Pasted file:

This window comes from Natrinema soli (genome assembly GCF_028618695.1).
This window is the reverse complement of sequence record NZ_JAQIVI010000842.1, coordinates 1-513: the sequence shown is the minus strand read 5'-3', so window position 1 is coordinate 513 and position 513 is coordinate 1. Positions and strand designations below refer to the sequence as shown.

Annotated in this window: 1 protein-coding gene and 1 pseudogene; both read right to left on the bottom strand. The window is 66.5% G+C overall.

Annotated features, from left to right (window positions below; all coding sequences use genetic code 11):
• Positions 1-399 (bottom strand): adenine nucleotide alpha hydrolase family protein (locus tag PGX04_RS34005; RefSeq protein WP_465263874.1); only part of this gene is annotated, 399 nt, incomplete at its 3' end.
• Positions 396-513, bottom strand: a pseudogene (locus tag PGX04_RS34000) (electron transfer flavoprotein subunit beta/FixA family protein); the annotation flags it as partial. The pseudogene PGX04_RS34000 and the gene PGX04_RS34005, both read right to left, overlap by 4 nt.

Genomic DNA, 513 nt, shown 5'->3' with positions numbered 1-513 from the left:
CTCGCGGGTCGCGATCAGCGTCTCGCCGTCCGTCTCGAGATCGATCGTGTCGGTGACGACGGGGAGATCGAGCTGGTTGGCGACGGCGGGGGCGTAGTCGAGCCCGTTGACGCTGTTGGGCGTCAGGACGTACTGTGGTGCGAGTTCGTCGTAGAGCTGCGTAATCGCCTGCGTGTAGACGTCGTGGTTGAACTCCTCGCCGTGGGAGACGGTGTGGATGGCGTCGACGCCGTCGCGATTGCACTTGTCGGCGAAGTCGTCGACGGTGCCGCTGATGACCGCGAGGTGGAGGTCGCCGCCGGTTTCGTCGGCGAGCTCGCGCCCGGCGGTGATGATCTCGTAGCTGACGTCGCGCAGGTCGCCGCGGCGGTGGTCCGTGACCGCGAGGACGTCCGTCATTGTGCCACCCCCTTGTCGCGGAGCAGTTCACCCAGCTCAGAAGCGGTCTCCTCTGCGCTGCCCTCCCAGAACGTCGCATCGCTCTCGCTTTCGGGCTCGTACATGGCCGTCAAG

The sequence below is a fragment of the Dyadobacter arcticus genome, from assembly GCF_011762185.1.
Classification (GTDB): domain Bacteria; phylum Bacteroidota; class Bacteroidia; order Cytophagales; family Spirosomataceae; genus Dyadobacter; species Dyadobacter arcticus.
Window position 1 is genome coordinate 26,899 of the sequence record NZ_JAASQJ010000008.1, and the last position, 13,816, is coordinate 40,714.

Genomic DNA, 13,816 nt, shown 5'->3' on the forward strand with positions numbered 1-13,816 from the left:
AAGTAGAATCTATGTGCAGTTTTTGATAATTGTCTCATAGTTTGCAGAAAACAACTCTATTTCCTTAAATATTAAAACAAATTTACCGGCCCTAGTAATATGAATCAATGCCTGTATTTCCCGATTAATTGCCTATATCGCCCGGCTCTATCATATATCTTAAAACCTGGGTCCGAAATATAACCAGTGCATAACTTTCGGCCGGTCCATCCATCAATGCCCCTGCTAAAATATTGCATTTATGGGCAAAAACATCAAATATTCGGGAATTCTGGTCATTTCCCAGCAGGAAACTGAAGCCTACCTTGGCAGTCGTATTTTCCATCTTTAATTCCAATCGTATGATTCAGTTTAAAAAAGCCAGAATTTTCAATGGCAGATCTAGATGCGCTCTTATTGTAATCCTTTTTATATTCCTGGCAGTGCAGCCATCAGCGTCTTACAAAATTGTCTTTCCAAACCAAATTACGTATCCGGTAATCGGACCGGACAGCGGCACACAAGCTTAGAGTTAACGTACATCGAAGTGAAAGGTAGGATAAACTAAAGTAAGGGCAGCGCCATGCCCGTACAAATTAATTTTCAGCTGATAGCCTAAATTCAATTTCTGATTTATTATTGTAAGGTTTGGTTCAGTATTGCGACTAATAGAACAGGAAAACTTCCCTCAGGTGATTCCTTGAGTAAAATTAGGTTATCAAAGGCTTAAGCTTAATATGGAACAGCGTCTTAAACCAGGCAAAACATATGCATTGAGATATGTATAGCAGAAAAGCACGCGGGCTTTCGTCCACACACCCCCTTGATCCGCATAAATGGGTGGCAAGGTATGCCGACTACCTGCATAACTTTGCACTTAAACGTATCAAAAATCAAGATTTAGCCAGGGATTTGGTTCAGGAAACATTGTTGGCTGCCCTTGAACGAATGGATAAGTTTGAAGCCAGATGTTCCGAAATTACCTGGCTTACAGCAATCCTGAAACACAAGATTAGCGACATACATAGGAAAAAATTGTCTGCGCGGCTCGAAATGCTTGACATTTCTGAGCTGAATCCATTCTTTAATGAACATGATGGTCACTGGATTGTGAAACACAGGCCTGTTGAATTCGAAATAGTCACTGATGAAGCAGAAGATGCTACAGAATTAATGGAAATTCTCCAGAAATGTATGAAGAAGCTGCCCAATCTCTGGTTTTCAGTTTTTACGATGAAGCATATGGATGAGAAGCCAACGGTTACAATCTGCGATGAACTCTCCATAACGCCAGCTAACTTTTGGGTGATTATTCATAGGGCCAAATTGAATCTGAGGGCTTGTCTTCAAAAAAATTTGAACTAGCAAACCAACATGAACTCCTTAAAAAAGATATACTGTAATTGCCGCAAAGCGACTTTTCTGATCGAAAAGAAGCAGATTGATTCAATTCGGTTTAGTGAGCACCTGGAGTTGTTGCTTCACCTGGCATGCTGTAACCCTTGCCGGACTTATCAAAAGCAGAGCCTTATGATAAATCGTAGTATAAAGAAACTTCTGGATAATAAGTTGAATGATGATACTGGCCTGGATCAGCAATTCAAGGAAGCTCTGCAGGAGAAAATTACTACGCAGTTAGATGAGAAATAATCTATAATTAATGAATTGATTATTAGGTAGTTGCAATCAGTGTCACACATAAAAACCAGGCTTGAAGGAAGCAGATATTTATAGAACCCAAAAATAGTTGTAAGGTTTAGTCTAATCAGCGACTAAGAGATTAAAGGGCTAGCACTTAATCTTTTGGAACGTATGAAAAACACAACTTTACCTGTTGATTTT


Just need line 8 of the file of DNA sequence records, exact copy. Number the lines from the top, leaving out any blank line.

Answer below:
CTCGCGGGTCGCGATCAGCGTCTCGCCGTCCGTCTCGAGATCGATCGTGTCGGTGACGACGGGGAGATCGAGCTGGTTGGCGACGGCGGGGGCGTAGTCGAGCCCGTTGACGCTGTTGGGCGTCAGGACGTACTGTGGTGCGAGTTCGTCGTAGAGCTGCGTAATCGCCTGCGTGTAGACGTCGTGGTTGAACTCCTCGCCGTGGGAGACGGTGTGGATGGCGTCGACGCCGTCGCGATTGCACTTGTCGGCGAAGTCGTCGACGGTGCCGCTGATGACCGCGAGGTGGAGGTCGCCGCCGGTTTCGTCGGCGAGCTCGCGCCCGGCGGTGATGATCTCGTAGCTGACGTCGCGCAGGTCGCCGCGGCGGTGGTCCGTGACCGCGAGGACGTCCGTCATTGTGCCACCCCCTTGTCGCGGAGCAGTTCACCCAGCTCAGAAGCGGTCTCCTCTGCGCTGCCCTCCCAGAACGTCGCATCGCTCTCGCTTTCGGGCTCGTACATGGCCGTCAAG